Sometimes bumble bee queens emerge from hibernation too early for the flowering plants which provide them with vital pollen and nectar. But researchers in Switzerland have noticed a curious phenomenom. The hungry early bees cut holes in the plants' leaves. This caused the plant to flower almost twice as quickly as those without holes. Could bees be using gardening techniques to get their vital food supply?
At first, the researchers thought the insects might be feeding on fluid from the leaves, but the bees didn’t stay long enough for this. Nor did they appear to be taking any part of the leaves back to their colonies. Another key observation was that bumble bees from colonies with less food were more avidly damaging the leaves.
So the researchers set up a greenhouse experiment with black mustard (Brassica nigra). Ten plants were put in mesh bags with bumble bees that hadn’t eaten any pollen for 3 days. These bees proceeded to nibble five to 10 holes in each plant. On average, those plants flowered after 17 days; undamaged plants that had not been exposed to bumble bees took an average of 33 days. In a similar experiment, tomato plants sped up their flowering by 30 days.
Hunger seems to be driving the bees: Another lab experiment showed that pollen-deprived bumble bees cut about four times as many holes as bumble bees that were fully fed. When the researchers put potted plants and a colony of bees on a roof at the ETH Zürich campus in early spring, before flowers were blooming, the bumble bees cut holes in the leaves. But as spring progressed, making more pollen available, the bees made fewer new holes.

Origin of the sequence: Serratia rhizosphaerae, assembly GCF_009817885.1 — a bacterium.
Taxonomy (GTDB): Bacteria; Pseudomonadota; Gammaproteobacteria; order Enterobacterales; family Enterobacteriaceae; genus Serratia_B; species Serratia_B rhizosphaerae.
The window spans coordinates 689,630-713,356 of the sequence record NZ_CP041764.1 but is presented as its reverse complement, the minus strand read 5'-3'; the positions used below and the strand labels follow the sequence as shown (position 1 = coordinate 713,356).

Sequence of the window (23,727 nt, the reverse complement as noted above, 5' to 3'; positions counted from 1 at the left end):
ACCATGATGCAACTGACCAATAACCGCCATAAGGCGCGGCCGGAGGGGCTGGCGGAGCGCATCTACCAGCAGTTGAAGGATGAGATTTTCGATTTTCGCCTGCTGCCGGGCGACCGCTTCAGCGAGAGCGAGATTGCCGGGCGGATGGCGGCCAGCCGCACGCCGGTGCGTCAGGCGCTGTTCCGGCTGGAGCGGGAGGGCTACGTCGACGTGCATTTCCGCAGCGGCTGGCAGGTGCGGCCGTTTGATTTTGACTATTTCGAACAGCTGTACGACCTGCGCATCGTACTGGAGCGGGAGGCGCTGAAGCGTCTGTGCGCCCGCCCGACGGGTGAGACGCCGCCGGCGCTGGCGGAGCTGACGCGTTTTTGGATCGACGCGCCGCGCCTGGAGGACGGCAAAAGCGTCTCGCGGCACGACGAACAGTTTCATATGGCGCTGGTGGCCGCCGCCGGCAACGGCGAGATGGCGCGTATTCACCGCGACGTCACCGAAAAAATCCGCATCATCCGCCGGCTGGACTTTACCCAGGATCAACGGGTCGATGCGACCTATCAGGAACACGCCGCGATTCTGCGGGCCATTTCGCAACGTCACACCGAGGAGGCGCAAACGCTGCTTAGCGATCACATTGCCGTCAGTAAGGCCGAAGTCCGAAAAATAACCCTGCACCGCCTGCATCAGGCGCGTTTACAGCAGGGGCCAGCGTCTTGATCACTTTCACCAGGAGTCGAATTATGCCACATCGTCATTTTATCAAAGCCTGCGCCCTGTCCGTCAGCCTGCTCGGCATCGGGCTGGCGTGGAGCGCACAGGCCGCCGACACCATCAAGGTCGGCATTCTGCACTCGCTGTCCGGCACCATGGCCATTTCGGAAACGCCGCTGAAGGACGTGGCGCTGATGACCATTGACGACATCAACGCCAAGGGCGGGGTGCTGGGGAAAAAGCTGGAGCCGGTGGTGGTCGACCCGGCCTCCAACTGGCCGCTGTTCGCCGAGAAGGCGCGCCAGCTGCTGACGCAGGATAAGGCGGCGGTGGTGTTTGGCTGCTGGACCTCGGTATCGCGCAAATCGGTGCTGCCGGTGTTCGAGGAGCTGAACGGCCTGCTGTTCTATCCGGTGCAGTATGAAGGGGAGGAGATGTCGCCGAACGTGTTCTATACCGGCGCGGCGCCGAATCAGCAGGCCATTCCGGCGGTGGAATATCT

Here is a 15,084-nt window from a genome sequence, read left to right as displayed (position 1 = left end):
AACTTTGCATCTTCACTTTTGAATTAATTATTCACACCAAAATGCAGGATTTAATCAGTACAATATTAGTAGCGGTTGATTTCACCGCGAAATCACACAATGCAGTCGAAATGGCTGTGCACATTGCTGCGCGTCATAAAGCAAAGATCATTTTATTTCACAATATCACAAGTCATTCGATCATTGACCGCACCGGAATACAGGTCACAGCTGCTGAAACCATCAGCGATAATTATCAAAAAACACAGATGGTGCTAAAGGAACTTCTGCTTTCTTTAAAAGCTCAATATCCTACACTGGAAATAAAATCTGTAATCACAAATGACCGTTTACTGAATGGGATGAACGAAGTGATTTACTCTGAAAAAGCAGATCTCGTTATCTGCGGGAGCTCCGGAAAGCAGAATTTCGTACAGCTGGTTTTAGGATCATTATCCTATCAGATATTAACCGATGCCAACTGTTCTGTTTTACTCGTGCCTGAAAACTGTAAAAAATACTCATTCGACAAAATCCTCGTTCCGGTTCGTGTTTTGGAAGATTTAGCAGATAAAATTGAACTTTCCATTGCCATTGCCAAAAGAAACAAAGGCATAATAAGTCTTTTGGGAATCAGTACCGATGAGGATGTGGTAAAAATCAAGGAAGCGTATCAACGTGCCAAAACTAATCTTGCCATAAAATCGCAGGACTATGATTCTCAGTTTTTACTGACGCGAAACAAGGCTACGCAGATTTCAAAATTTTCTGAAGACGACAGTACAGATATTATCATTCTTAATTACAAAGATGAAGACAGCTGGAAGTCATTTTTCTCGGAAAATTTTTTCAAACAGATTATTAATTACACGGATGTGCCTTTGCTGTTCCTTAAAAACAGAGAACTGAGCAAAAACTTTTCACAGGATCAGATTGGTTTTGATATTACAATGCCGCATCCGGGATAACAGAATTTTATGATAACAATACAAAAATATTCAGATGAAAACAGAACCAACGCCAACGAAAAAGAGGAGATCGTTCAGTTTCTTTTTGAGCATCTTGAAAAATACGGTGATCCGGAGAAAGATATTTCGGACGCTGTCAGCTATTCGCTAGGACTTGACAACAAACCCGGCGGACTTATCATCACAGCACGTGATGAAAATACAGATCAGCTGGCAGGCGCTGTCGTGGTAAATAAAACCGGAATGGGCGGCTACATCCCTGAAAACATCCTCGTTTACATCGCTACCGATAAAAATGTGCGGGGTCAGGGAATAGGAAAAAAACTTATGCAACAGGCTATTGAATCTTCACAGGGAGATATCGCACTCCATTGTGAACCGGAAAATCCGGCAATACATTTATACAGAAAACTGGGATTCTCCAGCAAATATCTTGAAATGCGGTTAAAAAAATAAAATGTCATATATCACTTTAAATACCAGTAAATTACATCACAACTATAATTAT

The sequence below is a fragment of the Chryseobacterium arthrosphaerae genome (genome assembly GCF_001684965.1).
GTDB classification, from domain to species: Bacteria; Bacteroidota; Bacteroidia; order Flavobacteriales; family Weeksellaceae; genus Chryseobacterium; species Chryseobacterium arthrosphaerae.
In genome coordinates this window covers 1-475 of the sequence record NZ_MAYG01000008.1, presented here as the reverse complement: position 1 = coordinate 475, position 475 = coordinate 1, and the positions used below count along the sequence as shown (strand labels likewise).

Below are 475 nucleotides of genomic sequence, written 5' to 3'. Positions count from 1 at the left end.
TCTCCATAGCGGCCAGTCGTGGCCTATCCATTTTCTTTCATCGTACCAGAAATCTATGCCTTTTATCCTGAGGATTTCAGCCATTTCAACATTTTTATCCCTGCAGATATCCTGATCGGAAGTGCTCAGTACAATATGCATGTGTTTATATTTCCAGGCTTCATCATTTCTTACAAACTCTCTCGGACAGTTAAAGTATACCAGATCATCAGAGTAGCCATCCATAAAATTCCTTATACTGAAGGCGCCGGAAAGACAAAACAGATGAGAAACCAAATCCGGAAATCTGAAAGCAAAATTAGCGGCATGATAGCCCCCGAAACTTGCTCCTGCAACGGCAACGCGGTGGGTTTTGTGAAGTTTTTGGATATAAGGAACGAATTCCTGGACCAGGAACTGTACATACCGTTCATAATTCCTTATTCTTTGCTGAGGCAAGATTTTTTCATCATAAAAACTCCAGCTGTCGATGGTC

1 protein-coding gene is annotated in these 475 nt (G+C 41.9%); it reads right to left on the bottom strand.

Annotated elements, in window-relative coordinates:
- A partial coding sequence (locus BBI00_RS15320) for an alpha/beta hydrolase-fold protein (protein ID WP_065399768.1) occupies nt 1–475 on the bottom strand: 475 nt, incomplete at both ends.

To find out whether the leaf damage alone triggers the plants to flower sooner, the researchers cut similar-size holes in leaves. Those plants flowered earlier than controls, but not as early as the ones bitten by bumble bees. An intriguing possibility is that bee saliva might contain chemicals that prompt flowering. These would be similar to chemicals in the saliva of plant-eating insects that prompt plant defense responses.
The researchers hope to investigate further, and to study chemical signaling inside the plants after they are bitten. “It would be a horticulturist’s dream if you could find some relatively low-cost biochemistry that would actually speed up flowering,” says Mark Mescher, an evolutionary biologist at ETH Zürich who co-led the research.
As human gardeners, it is important we support our pollinating bees. You can make sure your growing space includes flowering plants which will feed them throughout the seasons - from early Spring to late autumn. See here for a full list.